In trucking accident lawsuits, there are a couple of obvious defendants: The driver and the driver’s employer (usually the carrier).
Sometimes, the case becomes more complex when the carrier denies the worker was legally an “employee,” and was instead an “independent contractor,” in which case our attorneys look closely at the details of the professional relationship to determine whether the facts actually bear out that claim.
But in addition that, we look to see if there are any others that might be responsible. The way the trucking company is now operated, there are multiple companies involved in getting a haul transported from A to B, and it’s important to analyze what degree of control each firm had in the operation. That will be the key to determining whether that firm can be held liable.
Our Rock Hill truck accident lawyers recently became aware of a case out of North Dakota in which these very issues were weighed by the North Dakota Supreme Court. The first issue was whether the trucker was an “independent employee” as the carrier claimed (he was deemed an actual employee), and the second issue was whether the broker should be held responsible for damages to the injured man as well.
In the trucking industry, property brokers work as intermediaries, engaging the services of a trucking company for companies that need to have loads hauled. While some property brokers are very hands-off in their approach (specifically to avoid liability issues), some of the larger firms have motor carrier authority, and this could potentially expose them to liability in the event of a crash. Again, it all comes down to the level of control exerted over the trucker’s work.
In the Crocker case, plaintiff was an on-duty deputy who sustained serious injuries while aiding a stranded motorist when he was struck by a tractor-trailer. In his personal injury lawsuit, he named as defendants the truck driver, the carrier and later the broker.
Despite the carrier’s assertion that the trucker was an independent contractor (meaning the carrier would not be vicariously liable for his negligence) the court found otherwise. Mainly, this determination was based on the fact that the carrier maintained significant control over the driver’s job functions.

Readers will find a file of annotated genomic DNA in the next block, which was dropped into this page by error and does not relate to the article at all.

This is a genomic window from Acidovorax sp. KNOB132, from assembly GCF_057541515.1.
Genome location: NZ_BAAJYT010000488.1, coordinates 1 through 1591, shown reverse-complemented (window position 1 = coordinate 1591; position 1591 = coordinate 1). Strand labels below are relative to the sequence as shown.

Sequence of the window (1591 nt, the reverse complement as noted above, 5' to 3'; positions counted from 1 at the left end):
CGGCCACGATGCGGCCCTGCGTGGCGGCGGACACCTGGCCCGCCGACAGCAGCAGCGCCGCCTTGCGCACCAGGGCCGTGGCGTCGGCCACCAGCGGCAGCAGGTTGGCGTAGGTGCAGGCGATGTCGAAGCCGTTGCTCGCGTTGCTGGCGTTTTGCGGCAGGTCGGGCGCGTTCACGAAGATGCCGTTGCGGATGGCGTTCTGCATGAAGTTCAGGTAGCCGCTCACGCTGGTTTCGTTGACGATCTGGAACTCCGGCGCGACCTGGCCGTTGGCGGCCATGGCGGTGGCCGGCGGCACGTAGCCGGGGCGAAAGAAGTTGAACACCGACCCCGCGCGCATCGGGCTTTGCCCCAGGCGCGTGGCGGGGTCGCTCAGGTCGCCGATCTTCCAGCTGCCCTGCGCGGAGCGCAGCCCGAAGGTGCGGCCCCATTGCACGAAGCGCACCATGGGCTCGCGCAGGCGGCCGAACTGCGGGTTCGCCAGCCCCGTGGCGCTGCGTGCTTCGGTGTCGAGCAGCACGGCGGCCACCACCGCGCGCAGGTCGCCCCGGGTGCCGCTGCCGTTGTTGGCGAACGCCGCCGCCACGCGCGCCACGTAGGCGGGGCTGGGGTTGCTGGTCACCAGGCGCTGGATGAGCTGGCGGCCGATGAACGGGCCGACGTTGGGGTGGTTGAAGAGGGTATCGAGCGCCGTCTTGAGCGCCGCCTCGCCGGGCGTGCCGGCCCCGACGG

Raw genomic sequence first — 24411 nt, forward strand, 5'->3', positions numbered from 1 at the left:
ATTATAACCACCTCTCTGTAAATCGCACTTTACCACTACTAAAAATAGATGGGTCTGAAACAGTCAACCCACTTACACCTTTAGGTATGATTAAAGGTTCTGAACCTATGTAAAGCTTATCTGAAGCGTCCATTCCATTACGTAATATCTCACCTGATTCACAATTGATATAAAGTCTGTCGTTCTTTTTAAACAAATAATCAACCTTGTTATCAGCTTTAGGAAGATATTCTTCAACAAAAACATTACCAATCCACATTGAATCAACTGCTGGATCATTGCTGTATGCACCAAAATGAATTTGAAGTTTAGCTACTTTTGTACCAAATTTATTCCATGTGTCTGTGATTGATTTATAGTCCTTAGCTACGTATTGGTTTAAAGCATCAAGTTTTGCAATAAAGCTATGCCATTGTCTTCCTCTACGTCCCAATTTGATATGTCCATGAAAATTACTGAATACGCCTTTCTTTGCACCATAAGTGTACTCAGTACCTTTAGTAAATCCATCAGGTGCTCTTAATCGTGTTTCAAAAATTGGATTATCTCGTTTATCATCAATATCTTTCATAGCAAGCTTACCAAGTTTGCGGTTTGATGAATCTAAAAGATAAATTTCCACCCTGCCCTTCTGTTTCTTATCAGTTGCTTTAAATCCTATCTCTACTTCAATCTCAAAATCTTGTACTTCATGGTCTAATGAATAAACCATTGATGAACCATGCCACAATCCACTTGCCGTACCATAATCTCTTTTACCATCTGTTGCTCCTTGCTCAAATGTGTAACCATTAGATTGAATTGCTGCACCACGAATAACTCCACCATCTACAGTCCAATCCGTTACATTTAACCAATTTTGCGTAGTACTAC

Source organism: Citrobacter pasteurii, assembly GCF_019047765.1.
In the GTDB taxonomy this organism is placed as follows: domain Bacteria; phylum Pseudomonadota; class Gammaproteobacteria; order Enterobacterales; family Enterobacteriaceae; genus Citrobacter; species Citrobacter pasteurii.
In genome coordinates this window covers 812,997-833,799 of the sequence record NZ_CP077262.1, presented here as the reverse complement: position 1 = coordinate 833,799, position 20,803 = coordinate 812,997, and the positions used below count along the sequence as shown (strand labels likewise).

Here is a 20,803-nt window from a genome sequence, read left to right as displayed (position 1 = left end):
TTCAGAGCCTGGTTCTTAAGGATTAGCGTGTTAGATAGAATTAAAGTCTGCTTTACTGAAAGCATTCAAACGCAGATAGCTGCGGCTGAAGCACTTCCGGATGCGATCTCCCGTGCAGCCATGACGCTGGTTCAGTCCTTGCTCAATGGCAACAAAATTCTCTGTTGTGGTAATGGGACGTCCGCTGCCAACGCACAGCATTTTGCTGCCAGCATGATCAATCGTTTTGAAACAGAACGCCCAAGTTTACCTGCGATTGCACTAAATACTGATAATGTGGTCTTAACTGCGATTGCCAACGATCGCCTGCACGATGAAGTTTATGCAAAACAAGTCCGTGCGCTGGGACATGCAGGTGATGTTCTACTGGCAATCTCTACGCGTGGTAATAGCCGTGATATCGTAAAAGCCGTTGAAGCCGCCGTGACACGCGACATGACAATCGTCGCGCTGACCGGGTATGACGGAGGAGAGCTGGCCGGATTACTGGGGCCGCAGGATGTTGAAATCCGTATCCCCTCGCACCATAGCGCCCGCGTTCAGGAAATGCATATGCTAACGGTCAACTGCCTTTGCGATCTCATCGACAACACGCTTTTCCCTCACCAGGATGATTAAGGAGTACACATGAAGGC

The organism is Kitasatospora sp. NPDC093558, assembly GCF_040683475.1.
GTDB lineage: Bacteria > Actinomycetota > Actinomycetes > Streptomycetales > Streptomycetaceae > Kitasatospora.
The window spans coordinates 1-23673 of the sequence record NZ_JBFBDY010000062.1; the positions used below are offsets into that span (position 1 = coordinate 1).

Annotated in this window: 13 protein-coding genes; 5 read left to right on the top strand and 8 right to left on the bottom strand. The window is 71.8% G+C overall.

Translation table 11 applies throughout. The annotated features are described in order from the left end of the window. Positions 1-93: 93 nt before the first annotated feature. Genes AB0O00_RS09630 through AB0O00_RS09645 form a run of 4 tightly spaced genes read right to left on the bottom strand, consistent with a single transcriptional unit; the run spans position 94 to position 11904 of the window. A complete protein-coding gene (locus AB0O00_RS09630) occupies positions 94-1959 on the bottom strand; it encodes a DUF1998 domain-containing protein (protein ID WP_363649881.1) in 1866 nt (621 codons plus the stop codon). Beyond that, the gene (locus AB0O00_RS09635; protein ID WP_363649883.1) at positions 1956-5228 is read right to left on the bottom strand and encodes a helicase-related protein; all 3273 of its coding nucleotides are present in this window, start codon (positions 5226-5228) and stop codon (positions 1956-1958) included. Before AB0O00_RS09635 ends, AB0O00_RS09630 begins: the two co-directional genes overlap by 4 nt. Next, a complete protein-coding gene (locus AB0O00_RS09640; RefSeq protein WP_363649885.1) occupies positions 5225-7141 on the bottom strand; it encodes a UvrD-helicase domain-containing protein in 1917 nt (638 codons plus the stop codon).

However, the broker was a different story. The contract between the broker and the carrier indicated the carrier would ensure competent drivers, assume liability and auto insurance coverage and indemnify the broker in the event of a crash. But the contract alone wasn’t the sole consideration. The court weighed the degree to which the broker had control over the driver’s job functions. Although the broker maintained a list of drivers, it did not require its contractors to choose from that list. It also did not communicate with or track drivers, except when customers requested updates on the status of shipments. It also did not provide instructions to the contractors or carriers, except with regard to assignments for pickup and delivery times and locations. The carrier was free to refuse hauls requested by the broker.
Therefore, the court held, the level of control the broker held did not rise to the level of “employer” necessary to establish vicarious liability for the driver’s negligent actions.
Contact the Carolina injury lawyers at the Lee Law Offices by calling 800-887-1965.
Crocker v. Morales-Santana, September 2014, North Dakota Supreme Court
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